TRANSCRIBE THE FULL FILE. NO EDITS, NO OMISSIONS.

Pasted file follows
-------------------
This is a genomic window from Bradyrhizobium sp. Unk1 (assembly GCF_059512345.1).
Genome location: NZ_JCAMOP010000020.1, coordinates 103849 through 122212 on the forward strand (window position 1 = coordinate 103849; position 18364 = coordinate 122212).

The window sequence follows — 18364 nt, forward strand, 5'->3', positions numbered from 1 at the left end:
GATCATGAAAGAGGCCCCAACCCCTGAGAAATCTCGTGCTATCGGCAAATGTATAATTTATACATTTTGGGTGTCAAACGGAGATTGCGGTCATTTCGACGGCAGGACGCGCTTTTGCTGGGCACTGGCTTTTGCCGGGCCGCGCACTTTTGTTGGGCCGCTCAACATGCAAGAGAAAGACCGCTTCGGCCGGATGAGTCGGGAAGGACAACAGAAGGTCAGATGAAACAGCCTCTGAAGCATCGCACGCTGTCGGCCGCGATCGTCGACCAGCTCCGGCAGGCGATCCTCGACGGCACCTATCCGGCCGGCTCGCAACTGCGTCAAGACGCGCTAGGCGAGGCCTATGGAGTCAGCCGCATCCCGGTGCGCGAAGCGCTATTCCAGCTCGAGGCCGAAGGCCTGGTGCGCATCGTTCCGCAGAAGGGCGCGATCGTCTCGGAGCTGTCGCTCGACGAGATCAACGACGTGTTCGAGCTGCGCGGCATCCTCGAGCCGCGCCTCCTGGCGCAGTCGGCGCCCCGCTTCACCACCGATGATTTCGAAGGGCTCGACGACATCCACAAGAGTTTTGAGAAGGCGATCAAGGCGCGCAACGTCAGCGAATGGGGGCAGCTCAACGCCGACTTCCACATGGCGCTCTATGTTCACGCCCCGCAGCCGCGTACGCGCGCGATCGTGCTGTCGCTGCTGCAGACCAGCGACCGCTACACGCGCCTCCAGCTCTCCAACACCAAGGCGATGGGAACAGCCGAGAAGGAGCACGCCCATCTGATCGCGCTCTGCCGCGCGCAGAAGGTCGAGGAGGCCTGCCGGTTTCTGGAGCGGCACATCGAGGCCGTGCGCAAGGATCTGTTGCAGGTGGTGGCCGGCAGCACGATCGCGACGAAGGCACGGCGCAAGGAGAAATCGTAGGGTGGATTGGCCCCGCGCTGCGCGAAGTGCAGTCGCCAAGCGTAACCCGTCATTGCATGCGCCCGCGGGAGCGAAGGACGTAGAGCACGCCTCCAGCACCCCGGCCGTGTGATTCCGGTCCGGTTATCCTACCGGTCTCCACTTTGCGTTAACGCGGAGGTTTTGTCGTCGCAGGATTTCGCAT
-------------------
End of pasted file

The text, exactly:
This is a genomic window from Bradyrhizobium sp. Unk1 (assembly GCF_059512345.1).
Genome location: NZ_JCAMOP010000020.1, coordinates 103849 through 122212 on the forward strand (window position 1 = coordinate 103849; position 18364 = coordinate 122212).

The window sequence follows — 18364 nt, forward strand, 5'->3', positions numbered from 1 at the left end:
GATCATGAAAGAGGCCCCAACCCCTGAGAAATCTCGTGCTATCGGCAAATGTATAATTTATACATTTTGGGTGTCAAACGGAGATTGCGGTCATTTCGACGGCAGGACGCGCTTTTGCTGGGCACTGGCTTTTGCCGGGCCGCGCACTTTTGTTGGGCCGCTCAACATGCAAGAGAAAGACCGCTTCGGCCGGATGAGTCGGGAAGGACAACAGAAGGTCAGATGAAACAGCCTCTGAAGCATCGCACGCTGTCGGCCGCGATCGTCGACCAGCTCCGGCAGGCGATCCTCGACGGCACCTATCCGGCCGGCTCGCAACTGCGTCAAGACGCGCTAGGCGAGGCCTATGGAGTCAGCCGCATCCCGGTGCGCGAAGCGCTATTCCAGCTCGAGGCCGAAGGCCTGGTGCGCATCGTTCCGCAGAAGGGCGCGATCGTCTCGGAGCTGTCGCTCGACGAGATCAACGACGTGTTCGAGCTGCGCGGCATCCTCGAGCCGCGCCTCCTGGCGCAGTCGGCGCCCCGCTTCACCACCGATGATTTCGAAGGGCTCGACGACATCCACAAGAGTTTTGAGAAGGCGATCAAGGCGCGCAACGTCAGCGAATGGGGGCAGCTCAACGCCGACTTCCACATGGCGCTCTATGTTCACGCCCCGCAGCCGCGTACGCGCGCGATCGTGCTGTCGCTGCTGCAGACCAGCGACCGCTACACGCGCCTCCAGCTCTCCAACACCAAGGCGATGGGAACAGCCGAGAAGGAGCACGCCCATCTGATCGCGCTCTGCCGCGCGCAGAAGGTCGAGGAGGCCTGCCGGTTTCTGGAGCGGCACATCGAGGCCGTGCGCAAGGATCTGTTGCAGGTGGTGGCCGGCAGCACGATCGCGACGAAGGCACGGCGCAAGGAGAAATCGTAGGGTGGATTGGCCCCGCGCTGCGCGAAGTGCAGTCGCCAAGCGTAACCCGTCATTGCATGCGCCCGCGGGAGCGAAGGACGTAGAGCACGCCTCCAGCACCCCGGCCGTGTGATTCCGGTCCGGTTATCCTACCGGTCTCCACTTTGCGTTAACGCGGAGGTTTTGTCGTCGCAGGATTTCGCAT